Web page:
International Truck & Engine Corp. is planning to adjust its marketing strategy in the face of trucking’s concerns about EPA ‘07-compliant engines and driver and technician shortages as well as the OEM’s own introduction of a proprietary heavy-duty diesel engine.
“Having our own 13-liter big bore engine is going to be a big help for starters,” said John Fay, International’s marketing director-- heavy truck vehicle center. “Our competition has their own engines and now having our own will help us better configure it to our trucks. It’ll also help us in terms of easing the engine allocation restrictions we’re under from Cummins and Caterpillar.”
He noted that as Volvo, Mack, and Freightliner have developed their own proprietary engines, it has driven some business to International. But now Fay said the company needs its own engine to have a fuller product offering. “We currently have a 15-liter engine offering from our suppliers – having our own in-house 13-liter option is going to be great,” Fay remarked.
Building its own heavy-duty engines will also ease the OEM’s transition to tighter emission controls in 2007, Fay added, giving its customers more confidence in the newer engine technology.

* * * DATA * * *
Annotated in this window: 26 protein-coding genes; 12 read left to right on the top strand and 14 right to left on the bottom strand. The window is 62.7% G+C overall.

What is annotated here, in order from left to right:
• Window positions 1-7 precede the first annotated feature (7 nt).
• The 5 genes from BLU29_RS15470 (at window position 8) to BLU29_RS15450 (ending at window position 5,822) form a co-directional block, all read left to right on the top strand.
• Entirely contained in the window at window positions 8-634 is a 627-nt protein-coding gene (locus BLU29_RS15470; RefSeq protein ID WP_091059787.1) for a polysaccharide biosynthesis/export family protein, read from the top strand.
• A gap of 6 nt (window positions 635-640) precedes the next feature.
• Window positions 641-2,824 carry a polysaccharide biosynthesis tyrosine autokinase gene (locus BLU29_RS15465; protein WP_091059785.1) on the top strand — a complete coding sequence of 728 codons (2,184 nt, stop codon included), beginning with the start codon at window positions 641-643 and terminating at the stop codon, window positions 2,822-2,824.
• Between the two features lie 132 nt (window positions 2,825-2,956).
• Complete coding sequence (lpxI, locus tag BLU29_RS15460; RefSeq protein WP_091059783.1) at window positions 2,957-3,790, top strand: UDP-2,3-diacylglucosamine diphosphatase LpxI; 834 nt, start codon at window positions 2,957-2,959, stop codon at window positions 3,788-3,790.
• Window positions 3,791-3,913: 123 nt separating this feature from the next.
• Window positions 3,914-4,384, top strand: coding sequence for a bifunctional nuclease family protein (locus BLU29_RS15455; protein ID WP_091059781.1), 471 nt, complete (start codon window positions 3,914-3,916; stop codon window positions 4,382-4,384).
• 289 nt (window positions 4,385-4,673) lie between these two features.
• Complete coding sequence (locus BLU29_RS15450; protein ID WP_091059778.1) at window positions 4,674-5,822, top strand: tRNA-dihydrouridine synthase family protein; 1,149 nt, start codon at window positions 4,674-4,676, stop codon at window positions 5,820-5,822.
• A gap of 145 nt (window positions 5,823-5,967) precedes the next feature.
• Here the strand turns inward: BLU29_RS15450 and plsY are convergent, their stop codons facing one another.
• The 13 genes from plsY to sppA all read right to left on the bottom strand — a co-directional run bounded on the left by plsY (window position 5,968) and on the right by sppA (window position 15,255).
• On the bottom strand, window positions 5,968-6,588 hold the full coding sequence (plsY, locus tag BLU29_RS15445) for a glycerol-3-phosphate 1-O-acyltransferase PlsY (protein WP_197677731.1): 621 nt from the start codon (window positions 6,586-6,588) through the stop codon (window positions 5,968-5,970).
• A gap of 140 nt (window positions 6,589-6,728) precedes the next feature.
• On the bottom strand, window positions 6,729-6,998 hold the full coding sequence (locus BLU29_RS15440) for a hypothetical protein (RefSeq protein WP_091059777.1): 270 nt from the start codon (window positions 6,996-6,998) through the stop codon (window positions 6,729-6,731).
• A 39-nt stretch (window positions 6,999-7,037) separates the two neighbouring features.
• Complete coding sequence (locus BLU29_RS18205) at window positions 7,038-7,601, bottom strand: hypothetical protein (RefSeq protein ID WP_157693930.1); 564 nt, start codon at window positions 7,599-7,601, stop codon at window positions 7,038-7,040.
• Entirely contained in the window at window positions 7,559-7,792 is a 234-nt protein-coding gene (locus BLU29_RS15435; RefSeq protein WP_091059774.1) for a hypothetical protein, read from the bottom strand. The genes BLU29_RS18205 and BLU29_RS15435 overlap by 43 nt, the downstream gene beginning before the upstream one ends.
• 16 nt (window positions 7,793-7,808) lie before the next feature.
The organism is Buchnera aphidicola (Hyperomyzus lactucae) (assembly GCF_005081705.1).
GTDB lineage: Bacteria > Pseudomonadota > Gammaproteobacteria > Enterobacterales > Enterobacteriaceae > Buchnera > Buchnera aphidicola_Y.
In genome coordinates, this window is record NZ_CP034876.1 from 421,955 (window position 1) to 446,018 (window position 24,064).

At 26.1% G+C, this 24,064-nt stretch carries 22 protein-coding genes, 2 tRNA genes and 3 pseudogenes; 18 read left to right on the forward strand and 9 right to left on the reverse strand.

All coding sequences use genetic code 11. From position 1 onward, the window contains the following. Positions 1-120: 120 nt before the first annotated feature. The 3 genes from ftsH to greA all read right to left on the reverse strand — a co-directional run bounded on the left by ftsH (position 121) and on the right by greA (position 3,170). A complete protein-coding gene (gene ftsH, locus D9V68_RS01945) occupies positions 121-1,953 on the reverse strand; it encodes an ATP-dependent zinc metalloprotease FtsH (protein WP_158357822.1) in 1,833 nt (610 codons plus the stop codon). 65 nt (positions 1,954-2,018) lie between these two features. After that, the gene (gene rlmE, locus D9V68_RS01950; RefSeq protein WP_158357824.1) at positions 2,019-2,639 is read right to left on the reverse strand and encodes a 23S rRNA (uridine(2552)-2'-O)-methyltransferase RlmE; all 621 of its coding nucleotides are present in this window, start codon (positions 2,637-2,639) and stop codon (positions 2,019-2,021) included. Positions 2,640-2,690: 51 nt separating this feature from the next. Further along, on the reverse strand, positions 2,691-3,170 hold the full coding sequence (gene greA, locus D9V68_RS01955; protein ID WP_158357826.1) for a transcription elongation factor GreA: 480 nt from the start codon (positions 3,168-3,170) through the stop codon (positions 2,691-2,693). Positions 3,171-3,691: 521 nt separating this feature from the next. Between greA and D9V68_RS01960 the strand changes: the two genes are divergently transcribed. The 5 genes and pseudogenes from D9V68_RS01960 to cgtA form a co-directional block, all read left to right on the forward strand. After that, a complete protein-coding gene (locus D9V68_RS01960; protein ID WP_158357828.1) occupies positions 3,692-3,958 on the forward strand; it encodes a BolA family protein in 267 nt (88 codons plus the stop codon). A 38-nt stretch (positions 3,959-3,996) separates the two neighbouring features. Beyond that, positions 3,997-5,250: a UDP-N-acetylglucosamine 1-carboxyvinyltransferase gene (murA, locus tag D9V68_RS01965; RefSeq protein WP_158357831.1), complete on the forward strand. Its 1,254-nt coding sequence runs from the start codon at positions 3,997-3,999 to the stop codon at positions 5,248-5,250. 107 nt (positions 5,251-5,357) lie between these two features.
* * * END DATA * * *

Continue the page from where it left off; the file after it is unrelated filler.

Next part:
“We hope this will help us calm down the ’07 situation,” he said. “The big issue right now is price, but it’s not going to be as bad as everyone expects. We’ve wrapped up ’07 winter testing and over the next six months we’re going to put eight ’07-ready trucks in customer fleets for more testing.”
Mike Frasure, International’s marketing manager for private carrier/leasing segments, said that changes in the maintenance and driver needs of fleets will also spur a change in the OEM’s marketing strategy.
“Fleet maintenance patterns are changing,” he said. “Private fleets especially are now buying extended warranties for their trucks, performing their own preventive maintenance (oil and fluid changes, etc.) in house, while letting dealers handle any big repairs. This reflects the impact of the technician shortage coupled with fleet desires to have some control of the maintenance end.”
Addressing driver needs are becoming a greater focus too, especially in automatic transmissions for over-the-road tractors. “The automatic transmission is going to be a staple of the Class 8 market, whether it’s sooner or later,” explained Fay. “The reasons are simple: backing up, turning, negotiating city traffic are all high-stress safety situations. The streets are only going to get more congested in the future. Plus, automatics make driving easier and less tiring for the driver.”
Fay noted the single biggest hurdle to the wider adoption of automatics in Class 8 trucks is initial cost. He said even driver resistance isn't as big a factor as cost. “But I believe that cost is going to really come down and the fuel savings from better shift management will also push the adoption of automatics by fleets,” he added.